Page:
Most of my life has been spent doing nerd things in the name of national defense. It has caused me to become a bit of tinfoil hat wearing, paranoid, nerd but that’s not the point of this writing. I’ve found that a lot of friends and family think I’m ridiculous about it and as a result tend to scoff at some of the realities. This is an attempt to break down the current privacy situation as I see it and why it may matter for you. This isn’t targetted at my fellow tinfoilers, but for the average person that ever thought “maybe I should read up on that topic.” I have provided sources where possible and hovering over links will give a brief description. I’ll try to limit my opinions to this:
This isn’t the result of some big government conspiracy. In our enduring attempts at increased convenience, entertainment, and nation/state/personal security, we have continued to sacrifice privacy. That’s not a declaration of it being right or wrong, just how we got here. These days, due to the minimum cost of storage, information is rarely deleted by anyone. If you’re a company then you don’t want to delete customer data because you want to analyze it and increase sales, or you may sell it to data brokers for extra revenue. If a company goes bankrupt then its customer data will be sold to pay back any outstanding debt. Turns out, if you’re the government then you also don’t want to delete the data so that you can analyze it or sell it. It is not just the idea of the collection of this data that I see as the risk, but the insecure ways in which it is collected, accessed, transmitted, and stored. And remember - nothing is free! If you’re using a ‘free’ service or app then you aren’t the customer, you and the data you generate are the product.
My fear of the loss of privacy is not based around what I do being illegal or immoral, but is based on what someone could try to accuse me of from their interpation of the data that I, or others, leave behind in our day to day activities. I’m not just afraid of what my government could do with this information, but what other governments, hackers and others might do.
I feel that one of the things people trivialize the most is how their personal life is impacted when they are aware of their lack of privacy. It comes from a general stigma of “what is normal” and whether or not those around us are accepting of the abnormal. Usually I would cite sex as the common topic where people would likely change their behavior if presented with a situation where they have no privacy, as they may no longer satisfy certain fetishes or hide their gender preference, etc. But what I also find scary is that in today’s society there are many more professional risks for people (perceived and real). We have seen CEOs forced out for making unpopular campaign contributions despite a decade of successful service. This can give power to the invaders of your privacy, as they can leverage their knowledge of you and your fear of its disclosure to encourage certain behavior by you. This ability is best explained by Game theory. This leaves you with two options: minimize the information you leave out there, or refrain from doing or saying what the masses would consider abnormal if disclosed.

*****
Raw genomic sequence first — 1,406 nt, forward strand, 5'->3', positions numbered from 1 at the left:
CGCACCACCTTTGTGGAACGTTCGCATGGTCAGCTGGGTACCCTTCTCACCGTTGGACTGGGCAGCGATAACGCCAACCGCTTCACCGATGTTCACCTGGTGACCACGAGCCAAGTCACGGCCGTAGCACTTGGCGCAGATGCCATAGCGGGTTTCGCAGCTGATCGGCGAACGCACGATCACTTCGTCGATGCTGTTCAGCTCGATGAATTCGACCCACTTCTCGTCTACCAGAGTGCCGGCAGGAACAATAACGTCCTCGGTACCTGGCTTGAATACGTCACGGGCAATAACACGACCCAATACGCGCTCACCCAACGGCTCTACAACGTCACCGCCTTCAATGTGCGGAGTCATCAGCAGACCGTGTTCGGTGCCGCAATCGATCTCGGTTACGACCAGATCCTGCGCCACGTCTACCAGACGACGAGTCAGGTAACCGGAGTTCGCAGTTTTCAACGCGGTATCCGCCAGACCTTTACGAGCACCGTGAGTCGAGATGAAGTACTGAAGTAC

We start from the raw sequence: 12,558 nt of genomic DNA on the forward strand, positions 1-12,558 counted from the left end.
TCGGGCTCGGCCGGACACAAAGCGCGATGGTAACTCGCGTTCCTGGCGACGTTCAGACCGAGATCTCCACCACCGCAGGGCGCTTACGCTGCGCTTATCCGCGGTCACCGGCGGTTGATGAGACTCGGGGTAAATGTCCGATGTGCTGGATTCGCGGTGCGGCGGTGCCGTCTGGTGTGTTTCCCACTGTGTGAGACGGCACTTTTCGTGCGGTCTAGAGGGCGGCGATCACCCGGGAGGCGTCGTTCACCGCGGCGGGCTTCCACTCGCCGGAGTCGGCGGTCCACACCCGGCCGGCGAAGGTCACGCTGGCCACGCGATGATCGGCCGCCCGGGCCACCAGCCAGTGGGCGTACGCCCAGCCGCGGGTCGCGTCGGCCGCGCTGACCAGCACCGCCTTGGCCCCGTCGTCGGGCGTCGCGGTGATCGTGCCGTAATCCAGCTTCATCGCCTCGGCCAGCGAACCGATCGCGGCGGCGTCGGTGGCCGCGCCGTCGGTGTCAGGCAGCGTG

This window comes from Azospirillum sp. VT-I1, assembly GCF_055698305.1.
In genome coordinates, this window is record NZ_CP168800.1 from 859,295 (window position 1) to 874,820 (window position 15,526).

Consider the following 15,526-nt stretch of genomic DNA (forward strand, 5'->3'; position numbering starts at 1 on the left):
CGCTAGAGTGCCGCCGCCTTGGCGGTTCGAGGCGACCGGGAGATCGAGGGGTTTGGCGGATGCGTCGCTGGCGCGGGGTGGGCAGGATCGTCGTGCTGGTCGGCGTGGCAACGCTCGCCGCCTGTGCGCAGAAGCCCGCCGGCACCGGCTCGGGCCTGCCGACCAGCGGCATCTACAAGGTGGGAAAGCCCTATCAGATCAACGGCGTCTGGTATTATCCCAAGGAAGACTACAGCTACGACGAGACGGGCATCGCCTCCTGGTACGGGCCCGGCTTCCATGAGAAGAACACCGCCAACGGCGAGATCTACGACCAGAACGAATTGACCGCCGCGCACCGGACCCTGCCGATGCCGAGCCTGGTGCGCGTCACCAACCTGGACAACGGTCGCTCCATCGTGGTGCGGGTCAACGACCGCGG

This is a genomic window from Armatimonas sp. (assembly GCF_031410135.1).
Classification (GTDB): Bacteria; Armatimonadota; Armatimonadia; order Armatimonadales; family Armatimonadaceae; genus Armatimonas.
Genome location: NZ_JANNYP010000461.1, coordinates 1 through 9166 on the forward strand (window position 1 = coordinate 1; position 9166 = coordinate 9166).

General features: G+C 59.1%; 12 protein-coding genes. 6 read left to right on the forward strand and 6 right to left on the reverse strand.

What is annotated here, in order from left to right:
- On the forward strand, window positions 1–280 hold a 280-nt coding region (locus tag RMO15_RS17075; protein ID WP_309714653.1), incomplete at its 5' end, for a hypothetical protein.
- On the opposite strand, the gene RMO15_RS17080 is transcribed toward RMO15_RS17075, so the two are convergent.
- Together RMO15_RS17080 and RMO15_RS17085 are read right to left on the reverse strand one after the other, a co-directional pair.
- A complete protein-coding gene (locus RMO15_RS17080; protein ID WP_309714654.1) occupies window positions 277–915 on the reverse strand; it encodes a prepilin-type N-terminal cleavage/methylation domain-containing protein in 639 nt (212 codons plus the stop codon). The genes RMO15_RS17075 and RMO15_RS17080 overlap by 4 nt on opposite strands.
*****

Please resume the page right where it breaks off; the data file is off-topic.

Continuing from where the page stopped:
That was a long rant and you are probably thinking, “Well, I still don’t care because nothing in my life would give anyone cause for investigation, arrest, blackmail, etc.” But here’s the problem: these large sets of data are mined to the best of one’s ability, which is to say “not perfectly.” So when someone like a credit agency is constantly mining data and says they do it with 99% accuracy, which sounds impressive, it glosses over the tens of millions of people they incorrectly rate. So you should ask yourself: what can I do to minimize my sharing of data?
Well, let’s start small. How much do you share on social media? How much do you need to share on social media? I have a lot of people tell me that they use Facebook, Instagram, Snapchat, etc so that they can ‘see what their friends and family are doing,’ without actually talking to them. At a minimum you are disclosing what your social network is. But did you fill out the biography information on it? Could I use your profile to easily determine your birthday, mother’s maiden name, and other information used when stealing identities? Did you give them your phone number for security checks which they use to identify you in third party data that they buy? Did you give them your nude selfies? Do you post publicly when you go on vacation which lets criminals know your house is unattended?
Seems like a lot, doesn’t it? It’s not even the tip of the iceberg but it’s a good place to stop for one day.
Go on to Part 2